Today, the Houston Chronicle published an Editorial about the recent decision by the a panel of the Fifth Circuit Court Court of Appeals. It starts:
Imagine this conversation 50 years from now when a docent at the Houston Museum of Natural Science walks visitors through the ornithology collection.
“This is the passenger pigeon, which became extinct in the 20th century because of mass deforestation, disease and competition for food. Next, children, we have the whooping crane, one of the most majestic birds to ever inhabit North America. It became extinct in the early 21st century because no one would tell commerce and lobbyists that they would have to use less water. No one demanded innovation.”
The extinction scenario for the most famous avian residents of the Texas coast is not farfetched.
So true. Although this population of Whoopers has grown from 16 birds in the 1930s, to approximately 300 today, that increase took three-quarters of a century. Those three hundred Whoopers still make the species one of the rarest birds on the planet. The Editorial continues:
And anyone who has marveled at the majesty of the 5-foot-tall birds foraging for blue crabs in their wintering grounds at the Aransas National Wildlife Refuge near Rockport has to be saddened by the June 30 ruling from the 5th U.S. Circuit Court of Appeals. A three-judge panel said that U.S. District Court Judge Janis Jack abused discretion in finding that 23 cranes had died because of a disruption to their habitat.
The case, The Aransas Project v. Shaw, is an Endangered Species Act enforcement case. At the heart of the case is the claim that Texas Commission on Environmental Quality (TCEQ) failured to properly manage the state-owned freshwater inflows to the San Antonio and Guadalupe Bays during time of low flows which resulted in elevated salinity in the bays, lower availability of necessary food and water resources for the cranes, resulting in the deaths of at least 23 endangered cranes. Both the District Court and the Fifth Circuit panel agreed with TAP that there was huge and unprecedented mortality of Cranes in the 2008-2009 winter. All the Judges accepted TAP’s proof that at least 23 Cranes died. That was 8.5% of the entire flock.
After listening to all the trial testimony, in the detailed 124-page opinion Judge Jack had ruled that the water management practices of the TCEQ allowing unrestricted water diversions had so reduced inflows into the bays that the high salinity conditions deprived the Cranes of vital resources including food and drinkable water. The Editorial aptly described it:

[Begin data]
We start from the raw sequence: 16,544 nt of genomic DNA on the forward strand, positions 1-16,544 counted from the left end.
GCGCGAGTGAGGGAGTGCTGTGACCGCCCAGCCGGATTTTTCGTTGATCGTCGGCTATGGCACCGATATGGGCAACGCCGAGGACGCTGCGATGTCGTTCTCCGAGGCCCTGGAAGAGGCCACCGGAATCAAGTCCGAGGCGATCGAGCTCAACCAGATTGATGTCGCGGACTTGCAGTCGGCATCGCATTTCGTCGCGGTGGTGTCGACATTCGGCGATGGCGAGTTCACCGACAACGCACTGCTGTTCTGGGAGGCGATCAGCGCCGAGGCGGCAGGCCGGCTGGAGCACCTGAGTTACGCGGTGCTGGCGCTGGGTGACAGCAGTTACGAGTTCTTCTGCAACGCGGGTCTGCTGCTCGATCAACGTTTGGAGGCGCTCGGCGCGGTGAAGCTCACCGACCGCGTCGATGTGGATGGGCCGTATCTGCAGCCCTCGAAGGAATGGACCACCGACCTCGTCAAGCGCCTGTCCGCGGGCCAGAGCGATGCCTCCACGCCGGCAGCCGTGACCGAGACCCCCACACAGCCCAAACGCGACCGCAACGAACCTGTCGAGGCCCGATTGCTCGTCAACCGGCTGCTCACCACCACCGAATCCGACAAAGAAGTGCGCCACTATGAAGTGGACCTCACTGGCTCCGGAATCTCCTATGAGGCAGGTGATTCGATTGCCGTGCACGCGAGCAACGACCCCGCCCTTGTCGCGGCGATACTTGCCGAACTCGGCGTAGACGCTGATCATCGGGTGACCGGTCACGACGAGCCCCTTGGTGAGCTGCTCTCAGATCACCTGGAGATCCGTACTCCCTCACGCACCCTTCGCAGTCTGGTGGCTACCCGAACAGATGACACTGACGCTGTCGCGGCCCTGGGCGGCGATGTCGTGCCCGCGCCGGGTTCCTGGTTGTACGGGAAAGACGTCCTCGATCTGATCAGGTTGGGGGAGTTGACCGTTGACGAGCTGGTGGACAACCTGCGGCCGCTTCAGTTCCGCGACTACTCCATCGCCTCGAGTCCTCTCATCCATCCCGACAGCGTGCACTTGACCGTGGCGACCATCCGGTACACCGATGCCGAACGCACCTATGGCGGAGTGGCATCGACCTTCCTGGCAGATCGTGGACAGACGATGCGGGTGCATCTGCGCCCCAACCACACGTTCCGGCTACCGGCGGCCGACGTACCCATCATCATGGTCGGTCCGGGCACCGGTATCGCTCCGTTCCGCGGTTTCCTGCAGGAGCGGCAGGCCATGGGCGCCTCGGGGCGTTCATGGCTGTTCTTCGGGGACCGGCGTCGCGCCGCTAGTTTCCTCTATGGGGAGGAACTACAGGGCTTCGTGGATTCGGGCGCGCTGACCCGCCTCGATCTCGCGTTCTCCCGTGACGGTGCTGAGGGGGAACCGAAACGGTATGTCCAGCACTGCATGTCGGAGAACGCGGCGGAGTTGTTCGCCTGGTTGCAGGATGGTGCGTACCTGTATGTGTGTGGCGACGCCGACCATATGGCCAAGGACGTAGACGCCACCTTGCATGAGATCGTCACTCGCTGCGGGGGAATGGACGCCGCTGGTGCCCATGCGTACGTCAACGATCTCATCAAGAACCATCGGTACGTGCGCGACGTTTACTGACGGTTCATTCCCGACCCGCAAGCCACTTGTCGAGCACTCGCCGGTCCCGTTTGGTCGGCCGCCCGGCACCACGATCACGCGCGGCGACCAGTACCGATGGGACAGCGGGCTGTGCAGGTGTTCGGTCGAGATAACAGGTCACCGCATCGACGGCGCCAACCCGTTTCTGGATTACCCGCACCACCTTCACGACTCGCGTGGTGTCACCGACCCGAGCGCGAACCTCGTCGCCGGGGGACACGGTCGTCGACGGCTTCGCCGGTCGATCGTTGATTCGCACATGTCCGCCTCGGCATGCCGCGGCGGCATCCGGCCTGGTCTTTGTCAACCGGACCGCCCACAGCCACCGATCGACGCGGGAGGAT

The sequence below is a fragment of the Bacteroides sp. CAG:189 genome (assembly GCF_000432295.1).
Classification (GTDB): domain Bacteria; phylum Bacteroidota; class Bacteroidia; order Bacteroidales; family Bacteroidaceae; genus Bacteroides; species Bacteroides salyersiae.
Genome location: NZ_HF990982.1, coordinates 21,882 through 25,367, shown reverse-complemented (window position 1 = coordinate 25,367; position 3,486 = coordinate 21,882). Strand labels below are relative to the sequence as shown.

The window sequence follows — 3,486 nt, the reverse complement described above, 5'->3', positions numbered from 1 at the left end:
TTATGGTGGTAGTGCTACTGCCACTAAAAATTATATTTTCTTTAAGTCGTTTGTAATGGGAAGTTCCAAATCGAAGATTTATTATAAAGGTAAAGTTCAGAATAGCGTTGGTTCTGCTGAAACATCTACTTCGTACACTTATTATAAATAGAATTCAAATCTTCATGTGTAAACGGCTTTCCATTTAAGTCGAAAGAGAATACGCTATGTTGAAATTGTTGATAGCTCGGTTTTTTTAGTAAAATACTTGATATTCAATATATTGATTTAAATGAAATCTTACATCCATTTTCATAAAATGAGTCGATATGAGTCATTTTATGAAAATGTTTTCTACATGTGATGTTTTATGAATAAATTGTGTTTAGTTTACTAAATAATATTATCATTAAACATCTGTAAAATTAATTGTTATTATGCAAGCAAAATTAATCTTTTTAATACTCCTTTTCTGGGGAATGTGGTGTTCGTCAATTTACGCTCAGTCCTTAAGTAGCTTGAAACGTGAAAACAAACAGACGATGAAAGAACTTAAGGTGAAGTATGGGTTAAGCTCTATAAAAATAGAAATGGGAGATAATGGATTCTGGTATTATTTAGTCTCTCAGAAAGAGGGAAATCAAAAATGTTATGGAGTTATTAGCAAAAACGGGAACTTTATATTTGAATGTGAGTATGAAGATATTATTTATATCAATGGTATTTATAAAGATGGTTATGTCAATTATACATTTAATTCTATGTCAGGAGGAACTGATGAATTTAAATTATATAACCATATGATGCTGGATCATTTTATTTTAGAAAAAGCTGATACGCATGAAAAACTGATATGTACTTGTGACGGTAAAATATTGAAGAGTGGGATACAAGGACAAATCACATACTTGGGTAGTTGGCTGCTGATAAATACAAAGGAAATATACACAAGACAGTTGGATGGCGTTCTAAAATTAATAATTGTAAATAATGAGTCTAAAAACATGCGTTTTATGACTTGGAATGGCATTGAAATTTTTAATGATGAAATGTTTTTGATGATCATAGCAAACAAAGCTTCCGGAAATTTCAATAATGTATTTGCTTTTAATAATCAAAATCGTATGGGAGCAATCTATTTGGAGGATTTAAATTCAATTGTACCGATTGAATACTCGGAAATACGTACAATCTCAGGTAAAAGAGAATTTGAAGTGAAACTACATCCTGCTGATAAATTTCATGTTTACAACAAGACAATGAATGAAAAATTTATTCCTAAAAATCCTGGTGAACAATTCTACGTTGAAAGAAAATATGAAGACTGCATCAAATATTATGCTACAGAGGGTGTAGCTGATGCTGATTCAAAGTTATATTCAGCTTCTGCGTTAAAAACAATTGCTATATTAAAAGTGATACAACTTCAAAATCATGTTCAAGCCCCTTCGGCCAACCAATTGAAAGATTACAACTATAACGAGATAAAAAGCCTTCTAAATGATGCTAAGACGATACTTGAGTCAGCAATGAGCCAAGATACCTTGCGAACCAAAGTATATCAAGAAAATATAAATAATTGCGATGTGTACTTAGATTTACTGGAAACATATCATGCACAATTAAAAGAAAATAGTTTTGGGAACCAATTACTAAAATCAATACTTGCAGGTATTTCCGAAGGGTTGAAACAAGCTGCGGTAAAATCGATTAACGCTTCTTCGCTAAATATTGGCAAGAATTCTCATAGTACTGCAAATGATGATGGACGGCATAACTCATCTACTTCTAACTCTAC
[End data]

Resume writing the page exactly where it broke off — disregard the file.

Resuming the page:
The lower court found that the Texas Commission on Environmental Quality was responsible for the deaths because it issued permits that ultimately withheld water that would lower the salinity levels in Aransas Bay. Salty water is not conducive for crabs and wolfberries, two of the cranes’ staple foods.
The district court initally issued an order preventing the TCEQ from approving or granting new water permits affecting the Guadalupe or San Antonio Rivers “until the State of Texas provides reasonable assurances to the Court” that new permits would not result in harm to the whooping cranes. The district court had also ordered the agency seek what is known as an Incidental Take Permit and develop a Habitat Conservation Plan. An Incidental Take Permit is a permit issued by the United States Fish and Wildlife Service (USFWS) that allows the holder to proceed with an otherwise lawful activity that results in “incidental” harm to an endangered species, but requires the permit holder to design, implement and fund a plan that minimizes and mitigates harm to the species while carefully balancing competing interests of various stakeholders in the basin. Asking the State of Texas to simply comply with federal law was apparently just too much for the State to stomach, so the State appealed.
The Chronicle editorial proposed that:
… it is time for our Legislature to show leadership. And this fix is one that will not require a dime of taxpayer money. We need a leader to propose and ensure the implementation of laws that restrict water usage that has a negative impact on the cranes. We need education campaigns and mandates about smart water conservation. We need to tap our new water slush fund to save the birds. And, perhaps most important, we need an economic analysis of water pricing in the state.
If we charged the right price instead of giving the resource away, consumers and industry would not only act smarter, we might be able to fund technology that would keep important bay areas at the correct salinity levels, benefitting birds and business.
Most of all, we need to create an environment in Texas where the view of water isn’t a gushing tap or a resource that exists to fill recreational lakes. We must think of entire ecologies. And when we say with pride, “Don’t Mess with Texas,” we should be sure we’re not messing with something thoroughly Texas – the whooping crane.
TAP thanks the Editorial Board of the Houston Chronicle for focusing attention on this important issue, and applauds their suggested solution. However, so long as the State of Texas insists that it can ignore federal law (even going so far as telling the Fifth Circuit that Texas can issue hunting licenses for Whooping Cranes, if it wants to), TAP will continue to use every resource, including litigation, to protect the bays and the Texas’ last Whooping Cranes. The alternative, is that the State of Texas and the river authorities (especially the Guadalupe-Blanco River Authority whose chief believes that any water flowing into the bay is “wasted water”) will drain the rivers completely dry, kill the coastal bays, and drive the Whooping crane back into extinction.
Read the full Editorial here.